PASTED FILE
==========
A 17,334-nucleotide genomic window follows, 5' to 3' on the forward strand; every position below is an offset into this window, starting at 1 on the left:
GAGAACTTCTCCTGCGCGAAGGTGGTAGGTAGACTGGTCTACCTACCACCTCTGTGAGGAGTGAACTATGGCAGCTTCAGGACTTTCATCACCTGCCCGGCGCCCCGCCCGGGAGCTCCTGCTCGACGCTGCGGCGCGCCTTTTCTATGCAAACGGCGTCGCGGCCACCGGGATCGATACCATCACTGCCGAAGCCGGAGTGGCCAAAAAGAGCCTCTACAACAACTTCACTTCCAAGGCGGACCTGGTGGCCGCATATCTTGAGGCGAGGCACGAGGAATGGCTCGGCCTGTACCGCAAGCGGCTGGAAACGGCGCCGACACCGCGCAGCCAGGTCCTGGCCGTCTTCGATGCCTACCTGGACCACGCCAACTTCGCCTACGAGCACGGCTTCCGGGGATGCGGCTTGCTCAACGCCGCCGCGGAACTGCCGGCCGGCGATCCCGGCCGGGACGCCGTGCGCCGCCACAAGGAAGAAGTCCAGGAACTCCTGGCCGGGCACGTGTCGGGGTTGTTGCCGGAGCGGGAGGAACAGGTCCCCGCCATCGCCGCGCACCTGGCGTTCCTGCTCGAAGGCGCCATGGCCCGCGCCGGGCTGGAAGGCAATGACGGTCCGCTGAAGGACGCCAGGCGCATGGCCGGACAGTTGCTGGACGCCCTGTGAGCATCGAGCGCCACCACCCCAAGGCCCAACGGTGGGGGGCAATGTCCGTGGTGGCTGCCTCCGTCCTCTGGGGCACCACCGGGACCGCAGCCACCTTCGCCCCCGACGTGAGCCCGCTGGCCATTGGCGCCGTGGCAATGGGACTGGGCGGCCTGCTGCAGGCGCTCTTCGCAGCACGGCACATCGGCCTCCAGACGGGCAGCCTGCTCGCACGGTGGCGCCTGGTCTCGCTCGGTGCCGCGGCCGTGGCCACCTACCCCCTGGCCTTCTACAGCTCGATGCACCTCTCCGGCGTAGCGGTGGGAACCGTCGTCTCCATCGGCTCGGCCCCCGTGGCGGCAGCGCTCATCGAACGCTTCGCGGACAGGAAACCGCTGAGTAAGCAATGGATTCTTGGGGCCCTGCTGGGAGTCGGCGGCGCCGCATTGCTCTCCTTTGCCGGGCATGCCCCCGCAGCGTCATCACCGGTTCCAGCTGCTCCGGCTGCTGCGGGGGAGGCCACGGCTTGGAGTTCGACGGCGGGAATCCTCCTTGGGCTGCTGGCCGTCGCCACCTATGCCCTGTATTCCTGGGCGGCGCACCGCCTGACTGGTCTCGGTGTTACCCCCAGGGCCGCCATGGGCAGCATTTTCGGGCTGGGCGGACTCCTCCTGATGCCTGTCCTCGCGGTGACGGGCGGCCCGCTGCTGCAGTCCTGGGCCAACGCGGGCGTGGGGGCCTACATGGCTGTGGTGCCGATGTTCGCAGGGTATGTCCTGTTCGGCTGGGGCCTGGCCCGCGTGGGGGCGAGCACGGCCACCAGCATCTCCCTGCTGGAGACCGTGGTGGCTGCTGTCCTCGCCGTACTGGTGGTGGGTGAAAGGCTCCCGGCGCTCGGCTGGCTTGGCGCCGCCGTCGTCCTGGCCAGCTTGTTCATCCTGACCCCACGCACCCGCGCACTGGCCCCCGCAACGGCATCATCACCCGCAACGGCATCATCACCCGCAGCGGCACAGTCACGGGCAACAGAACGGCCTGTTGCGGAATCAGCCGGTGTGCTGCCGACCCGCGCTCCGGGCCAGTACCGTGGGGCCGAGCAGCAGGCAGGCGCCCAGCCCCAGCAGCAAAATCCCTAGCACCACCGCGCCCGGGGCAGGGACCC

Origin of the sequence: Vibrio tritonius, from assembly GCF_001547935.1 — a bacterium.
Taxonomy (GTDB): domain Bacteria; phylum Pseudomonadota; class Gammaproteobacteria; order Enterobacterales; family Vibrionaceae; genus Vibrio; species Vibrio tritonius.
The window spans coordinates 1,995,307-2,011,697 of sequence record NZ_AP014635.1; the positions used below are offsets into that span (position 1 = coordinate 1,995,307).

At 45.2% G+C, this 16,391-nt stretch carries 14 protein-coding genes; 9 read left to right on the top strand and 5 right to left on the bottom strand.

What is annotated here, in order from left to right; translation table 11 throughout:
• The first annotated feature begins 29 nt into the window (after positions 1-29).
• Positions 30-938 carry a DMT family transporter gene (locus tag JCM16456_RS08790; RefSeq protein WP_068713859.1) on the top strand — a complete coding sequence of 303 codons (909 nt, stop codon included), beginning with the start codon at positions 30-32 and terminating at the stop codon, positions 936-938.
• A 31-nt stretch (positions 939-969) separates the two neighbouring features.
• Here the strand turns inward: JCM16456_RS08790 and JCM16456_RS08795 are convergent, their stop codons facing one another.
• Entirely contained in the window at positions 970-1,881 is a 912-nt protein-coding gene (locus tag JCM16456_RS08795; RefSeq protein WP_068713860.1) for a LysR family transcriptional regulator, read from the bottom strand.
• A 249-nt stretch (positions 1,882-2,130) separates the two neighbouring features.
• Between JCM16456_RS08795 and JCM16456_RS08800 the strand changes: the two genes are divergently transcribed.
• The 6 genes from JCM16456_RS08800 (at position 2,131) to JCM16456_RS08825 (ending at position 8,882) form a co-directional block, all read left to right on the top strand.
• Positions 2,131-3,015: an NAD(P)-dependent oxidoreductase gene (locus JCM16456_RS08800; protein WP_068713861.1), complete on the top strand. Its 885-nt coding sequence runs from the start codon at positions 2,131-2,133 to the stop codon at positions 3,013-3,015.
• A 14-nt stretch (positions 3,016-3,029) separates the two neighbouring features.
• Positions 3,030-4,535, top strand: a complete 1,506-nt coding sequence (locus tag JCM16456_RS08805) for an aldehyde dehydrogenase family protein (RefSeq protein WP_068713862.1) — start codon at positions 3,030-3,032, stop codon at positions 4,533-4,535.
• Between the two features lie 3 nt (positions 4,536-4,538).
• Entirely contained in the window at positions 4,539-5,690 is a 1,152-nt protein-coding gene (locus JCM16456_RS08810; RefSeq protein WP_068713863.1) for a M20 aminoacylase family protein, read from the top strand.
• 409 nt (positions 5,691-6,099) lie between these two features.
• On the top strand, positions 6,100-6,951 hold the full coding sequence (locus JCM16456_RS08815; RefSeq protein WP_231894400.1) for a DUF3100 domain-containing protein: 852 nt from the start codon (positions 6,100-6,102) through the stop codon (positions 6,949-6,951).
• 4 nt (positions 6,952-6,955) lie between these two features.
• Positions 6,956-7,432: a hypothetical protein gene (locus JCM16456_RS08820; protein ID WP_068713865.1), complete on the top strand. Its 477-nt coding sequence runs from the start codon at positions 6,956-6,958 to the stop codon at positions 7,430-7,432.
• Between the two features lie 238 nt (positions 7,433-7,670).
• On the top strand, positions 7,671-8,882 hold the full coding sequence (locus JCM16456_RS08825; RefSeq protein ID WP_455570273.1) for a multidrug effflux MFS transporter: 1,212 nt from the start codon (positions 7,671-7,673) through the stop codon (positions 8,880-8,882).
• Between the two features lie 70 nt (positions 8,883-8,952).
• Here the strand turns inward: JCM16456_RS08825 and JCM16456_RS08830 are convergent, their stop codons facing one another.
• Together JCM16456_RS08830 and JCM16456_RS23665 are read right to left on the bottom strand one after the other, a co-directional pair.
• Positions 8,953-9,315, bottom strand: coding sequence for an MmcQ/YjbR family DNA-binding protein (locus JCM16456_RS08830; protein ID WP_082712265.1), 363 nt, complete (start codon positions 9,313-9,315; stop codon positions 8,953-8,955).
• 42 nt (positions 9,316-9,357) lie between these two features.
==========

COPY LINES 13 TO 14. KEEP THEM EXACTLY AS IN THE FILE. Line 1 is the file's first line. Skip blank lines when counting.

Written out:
• A 249-nt stretch (positions 1,882-2,130) separates the two neighbouring features.
• Between JCM16456_RS08795 and JCM16456_RS08800 the strand changes: the two genes are divergently transcribed.